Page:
Critique Of The Cult Of The Jehovah’s Witnesses -- By: Ian C. Macleod

Journal: Puritan Reformed Journal
Volume: PRJ 06:2 (Jul 2014)
Article: Critique Of The Cult Of The Jehovah’s Witnesses
Author: Ian C. Macleod

Critique Of The Cult Of The Jehovah’s Witnesses

Ian C. Macleod

One of the marks of the “perilous times” of which Paul warns Timothy regards those who are “ever learning, and never able to come to the knowledge of the truth” (2 Tim. 3:1, 7). They “[have] a form of godliness, but [deny] the power thereof” (2 Tim. 3:5), and they “creep into houses, and lead captive silly women laden with sins, led away with divers lusts” (2 Tim. 3:6). Both the danger these reprobates pose and the consequent need for the preached Word is captured in the following chapter when Paul writes, “For the time will come when they will not endure sound doctrine; but after their own lusts shall they heap to themselves teachers, having itching ears, and they shall turn away their ears from the truth, and shall be turned unto fables” (2 Tim. 4:3-4).

This warning against reprobates and the consequent need to be armed with the Word of God is as relevant today as it has ever been. The Russellite cult, those who wrongly designate themselves “Jehovah’s Witnesses,” are one such group.1 In 2001, their membership exceeded six million, one sixth of whom resided in the USA.2 Wikipedia estimates that this membership has now risen close to eight million.3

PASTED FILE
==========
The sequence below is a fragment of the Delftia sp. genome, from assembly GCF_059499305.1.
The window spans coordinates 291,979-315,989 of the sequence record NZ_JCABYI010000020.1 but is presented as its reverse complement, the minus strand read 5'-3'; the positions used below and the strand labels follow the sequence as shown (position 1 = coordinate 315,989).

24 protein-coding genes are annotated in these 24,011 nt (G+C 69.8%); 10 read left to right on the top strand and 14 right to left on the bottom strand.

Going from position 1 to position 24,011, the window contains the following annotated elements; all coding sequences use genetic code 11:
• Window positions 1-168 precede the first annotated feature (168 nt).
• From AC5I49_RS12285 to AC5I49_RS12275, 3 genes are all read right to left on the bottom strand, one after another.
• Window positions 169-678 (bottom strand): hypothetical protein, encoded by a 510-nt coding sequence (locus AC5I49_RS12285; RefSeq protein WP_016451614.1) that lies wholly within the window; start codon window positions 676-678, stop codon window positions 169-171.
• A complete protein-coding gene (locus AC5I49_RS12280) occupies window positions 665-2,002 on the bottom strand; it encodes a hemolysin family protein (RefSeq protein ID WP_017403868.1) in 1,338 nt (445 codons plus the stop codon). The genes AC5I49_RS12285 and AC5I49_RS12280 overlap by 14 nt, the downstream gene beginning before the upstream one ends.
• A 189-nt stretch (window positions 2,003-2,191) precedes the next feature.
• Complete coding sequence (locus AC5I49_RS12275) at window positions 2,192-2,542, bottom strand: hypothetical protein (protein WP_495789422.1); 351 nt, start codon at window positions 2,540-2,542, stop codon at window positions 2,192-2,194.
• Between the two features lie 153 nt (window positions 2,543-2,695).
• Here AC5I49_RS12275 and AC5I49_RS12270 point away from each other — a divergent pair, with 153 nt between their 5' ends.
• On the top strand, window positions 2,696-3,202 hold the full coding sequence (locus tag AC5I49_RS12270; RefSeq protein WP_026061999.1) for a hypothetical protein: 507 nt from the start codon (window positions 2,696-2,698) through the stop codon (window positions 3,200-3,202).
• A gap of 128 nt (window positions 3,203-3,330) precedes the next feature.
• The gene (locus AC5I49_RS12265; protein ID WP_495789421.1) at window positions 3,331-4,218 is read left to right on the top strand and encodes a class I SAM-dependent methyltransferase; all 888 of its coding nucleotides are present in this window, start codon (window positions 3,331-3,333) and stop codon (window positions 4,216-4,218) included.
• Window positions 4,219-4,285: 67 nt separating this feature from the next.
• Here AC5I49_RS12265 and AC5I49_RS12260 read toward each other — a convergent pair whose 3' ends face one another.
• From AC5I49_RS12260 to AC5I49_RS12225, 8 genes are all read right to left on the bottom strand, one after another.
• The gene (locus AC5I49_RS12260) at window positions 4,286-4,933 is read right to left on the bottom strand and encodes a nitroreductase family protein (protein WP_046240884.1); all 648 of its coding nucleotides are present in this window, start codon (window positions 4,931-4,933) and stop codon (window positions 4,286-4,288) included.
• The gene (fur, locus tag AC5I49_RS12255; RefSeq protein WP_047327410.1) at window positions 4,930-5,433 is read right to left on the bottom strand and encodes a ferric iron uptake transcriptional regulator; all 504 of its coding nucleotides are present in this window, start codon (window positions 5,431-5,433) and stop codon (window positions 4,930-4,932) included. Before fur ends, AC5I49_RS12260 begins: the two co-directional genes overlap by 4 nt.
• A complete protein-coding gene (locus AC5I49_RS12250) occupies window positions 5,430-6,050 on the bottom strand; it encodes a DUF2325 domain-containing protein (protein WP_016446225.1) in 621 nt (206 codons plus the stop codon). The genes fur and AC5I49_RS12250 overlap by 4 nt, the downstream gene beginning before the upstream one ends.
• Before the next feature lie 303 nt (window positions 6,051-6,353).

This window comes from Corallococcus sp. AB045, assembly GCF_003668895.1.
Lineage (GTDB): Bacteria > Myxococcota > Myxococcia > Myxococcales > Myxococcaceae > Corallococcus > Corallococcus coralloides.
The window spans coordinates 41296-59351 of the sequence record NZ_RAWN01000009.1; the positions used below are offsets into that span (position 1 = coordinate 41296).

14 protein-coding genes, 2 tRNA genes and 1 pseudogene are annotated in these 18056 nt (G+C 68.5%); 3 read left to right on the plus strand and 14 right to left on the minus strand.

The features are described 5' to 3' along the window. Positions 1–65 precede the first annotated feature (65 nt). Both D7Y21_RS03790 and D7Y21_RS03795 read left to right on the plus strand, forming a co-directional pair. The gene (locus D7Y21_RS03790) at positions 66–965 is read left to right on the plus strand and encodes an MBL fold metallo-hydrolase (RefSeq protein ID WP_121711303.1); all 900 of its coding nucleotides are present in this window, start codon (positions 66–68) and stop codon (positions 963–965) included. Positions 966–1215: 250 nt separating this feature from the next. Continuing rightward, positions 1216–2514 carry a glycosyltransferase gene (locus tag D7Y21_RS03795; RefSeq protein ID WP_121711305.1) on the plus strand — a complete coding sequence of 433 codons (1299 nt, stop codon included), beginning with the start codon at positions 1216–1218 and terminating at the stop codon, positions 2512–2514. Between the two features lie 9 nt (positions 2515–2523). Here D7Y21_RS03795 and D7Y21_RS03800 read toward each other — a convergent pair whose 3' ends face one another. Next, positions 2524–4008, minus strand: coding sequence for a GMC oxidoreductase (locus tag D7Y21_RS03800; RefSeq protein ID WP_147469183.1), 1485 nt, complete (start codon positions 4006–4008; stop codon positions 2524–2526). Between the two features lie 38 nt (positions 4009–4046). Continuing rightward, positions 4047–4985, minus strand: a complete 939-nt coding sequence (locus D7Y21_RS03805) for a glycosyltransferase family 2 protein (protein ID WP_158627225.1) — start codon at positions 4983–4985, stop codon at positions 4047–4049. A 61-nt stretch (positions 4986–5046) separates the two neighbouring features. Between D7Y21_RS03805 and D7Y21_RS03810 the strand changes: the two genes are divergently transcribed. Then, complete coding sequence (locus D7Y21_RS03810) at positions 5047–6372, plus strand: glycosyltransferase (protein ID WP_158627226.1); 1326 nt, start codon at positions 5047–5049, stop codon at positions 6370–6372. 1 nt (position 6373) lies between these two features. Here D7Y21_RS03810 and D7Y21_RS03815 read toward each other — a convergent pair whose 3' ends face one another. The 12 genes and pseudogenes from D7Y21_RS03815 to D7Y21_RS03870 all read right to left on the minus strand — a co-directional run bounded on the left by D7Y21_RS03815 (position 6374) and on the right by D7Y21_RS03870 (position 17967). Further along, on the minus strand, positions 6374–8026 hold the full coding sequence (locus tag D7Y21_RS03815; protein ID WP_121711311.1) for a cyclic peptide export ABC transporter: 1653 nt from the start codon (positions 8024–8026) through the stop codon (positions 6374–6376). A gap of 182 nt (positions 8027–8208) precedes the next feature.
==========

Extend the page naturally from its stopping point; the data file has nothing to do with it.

The fact that this cult places such an onus on door-to-door “evangelism” means that most people will end up encountering them at some time or the other. One common question regarding our interaction with this group is, Should I engage with them or just ignore them? Scripture teaches that Christians ought to “be ready always to give an answer to every man that asketh you a reason of the hope that is in you with meekness and fear” (1 Peter 3:15). The word for “answer” is ἀπολογία (apologia), which designates a defense or an apologetic. Peter does not give this as an option but as a command.

Further, the Christian is himself called to “witness” to the truth of God’s existence. The Lord says, “Ye are my witnesses…that I am God” (Isa. 43:12). The Christian realizes that the One of whom he witnesses is also the One who says, “I have no pleasure in the death of the wicked; but that the wicked turn from his way and live” (Ezek. 33:11). This consideration impacts...

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